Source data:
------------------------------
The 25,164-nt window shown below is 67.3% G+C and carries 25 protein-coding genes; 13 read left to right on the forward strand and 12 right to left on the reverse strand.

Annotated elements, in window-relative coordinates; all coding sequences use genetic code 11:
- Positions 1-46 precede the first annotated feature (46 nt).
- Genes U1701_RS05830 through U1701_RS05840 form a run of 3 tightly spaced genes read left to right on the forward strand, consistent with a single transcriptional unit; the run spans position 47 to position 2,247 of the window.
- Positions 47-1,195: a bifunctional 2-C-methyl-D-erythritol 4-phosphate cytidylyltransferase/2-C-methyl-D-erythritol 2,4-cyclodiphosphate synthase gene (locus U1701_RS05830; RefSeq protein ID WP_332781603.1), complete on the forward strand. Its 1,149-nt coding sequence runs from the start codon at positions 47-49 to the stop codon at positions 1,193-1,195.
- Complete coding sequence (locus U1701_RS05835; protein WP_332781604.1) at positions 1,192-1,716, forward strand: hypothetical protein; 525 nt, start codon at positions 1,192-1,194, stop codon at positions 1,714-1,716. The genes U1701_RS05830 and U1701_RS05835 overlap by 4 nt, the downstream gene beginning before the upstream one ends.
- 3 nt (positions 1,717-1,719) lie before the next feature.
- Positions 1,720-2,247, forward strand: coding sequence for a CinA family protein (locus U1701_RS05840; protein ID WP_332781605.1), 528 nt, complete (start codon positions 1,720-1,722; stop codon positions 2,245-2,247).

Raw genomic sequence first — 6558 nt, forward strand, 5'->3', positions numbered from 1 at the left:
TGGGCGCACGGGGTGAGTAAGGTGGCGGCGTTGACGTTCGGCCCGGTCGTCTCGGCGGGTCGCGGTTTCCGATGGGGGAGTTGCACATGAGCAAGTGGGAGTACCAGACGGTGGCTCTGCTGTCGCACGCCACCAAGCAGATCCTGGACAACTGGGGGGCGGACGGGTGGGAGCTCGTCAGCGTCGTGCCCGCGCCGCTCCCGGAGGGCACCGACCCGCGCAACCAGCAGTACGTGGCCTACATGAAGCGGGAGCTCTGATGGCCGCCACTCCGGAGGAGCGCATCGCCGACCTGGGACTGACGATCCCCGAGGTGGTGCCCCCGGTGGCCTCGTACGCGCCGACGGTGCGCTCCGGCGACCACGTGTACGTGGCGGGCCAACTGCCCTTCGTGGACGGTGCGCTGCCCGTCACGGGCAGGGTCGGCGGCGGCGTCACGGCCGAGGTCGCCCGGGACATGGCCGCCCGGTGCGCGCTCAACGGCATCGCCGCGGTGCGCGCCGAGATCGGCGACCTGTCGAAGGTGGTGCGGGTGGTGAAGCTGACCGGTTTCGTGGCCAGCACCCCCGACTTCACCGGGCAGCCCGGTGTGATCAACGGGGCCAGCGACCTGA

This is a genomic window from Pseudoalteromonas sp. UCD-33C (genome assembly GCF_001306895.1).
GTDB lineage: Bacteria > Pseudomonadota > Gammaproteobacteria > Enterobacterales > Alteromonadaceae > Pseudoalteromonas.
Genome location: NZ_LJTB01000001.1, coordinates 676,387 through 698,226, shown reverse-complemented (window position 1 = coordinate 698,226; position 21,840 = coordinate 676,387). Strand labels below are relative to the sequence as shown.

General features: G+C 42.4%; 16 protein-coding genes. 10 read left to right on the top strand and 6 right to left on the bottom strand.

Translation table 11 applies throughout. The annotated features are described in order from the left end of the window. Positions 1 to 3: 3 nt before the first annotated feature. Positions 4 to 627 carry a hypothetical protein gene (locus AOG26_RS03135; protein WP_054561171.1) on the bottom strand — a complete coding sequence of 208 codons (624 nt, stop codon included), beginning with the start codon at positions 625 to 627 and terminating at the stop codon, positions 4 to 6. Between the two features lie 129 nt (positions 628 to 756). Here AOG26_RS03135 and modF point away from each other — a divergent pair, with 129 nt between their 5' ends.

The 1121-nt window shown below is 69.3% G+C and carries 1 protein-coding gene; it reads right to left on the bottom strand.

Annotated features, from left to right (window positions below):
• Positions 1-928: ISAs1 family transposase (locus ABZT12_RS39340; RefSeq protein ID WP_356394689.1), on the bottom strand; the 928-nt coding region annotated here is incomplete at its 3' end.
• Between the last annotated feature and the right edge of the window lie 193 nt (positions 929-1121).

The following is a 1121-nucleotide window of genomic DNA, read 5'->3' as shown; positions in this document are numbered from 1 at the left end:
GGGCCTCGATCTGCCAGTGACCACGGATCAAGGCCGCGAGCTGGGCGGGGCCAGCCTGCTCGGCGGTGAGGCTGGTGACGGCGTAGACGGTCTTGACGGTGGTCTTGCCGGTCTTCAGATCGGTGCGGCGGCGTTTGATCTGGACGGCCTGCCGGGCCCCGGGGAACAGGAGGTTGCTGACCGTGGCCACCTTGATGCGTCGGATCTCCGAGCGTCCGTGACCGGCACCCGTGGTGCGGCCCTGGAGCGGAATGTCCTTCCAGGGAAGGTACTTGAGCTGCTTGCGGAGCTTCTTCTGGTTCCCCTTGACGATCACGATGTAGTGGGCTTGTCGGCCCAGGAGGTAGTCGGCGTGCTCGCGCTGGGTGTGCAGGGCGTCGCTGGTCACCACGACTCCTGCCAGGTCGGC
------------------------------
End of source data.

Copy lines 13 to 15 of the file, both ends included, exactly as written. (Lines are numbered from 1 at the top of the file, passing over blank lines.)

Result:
Genome location: NZ_LJTB01000001.1, coordinates 676,387 through 698,226, shown reverse-complemented (window position 1 = coordinate 698,226; position 21,840 = coordinate 676,387). Strand labels below are relative to the sequence as shown.

General features: G+C 42.4%; 16 protein-coding genes. 10 read left to right on the top strand and 6 right to left on the bottom strand.

Translation table 11 applies throughout. The annotated features are described in order from the left end of the window. Positions 1 to 3: 3 nt before the first annotated feature. Positions 4 to 627 carry a hypothetical protein gene (locus AOG26_RS03135; protein WP_054561171.1) on the bottom strand — a complete coding sequence of 208 codons (624 nt, stop codon included), beginning with the start codon at positions 625 to 627 and terminating at the stop codon, positions 4 to 6. Between the two features lie 129 nt (positions 628 to 756). Here AOG26_RS03135 and modF point away from each other — a divergent pair, with 129 nt between their 5' ends.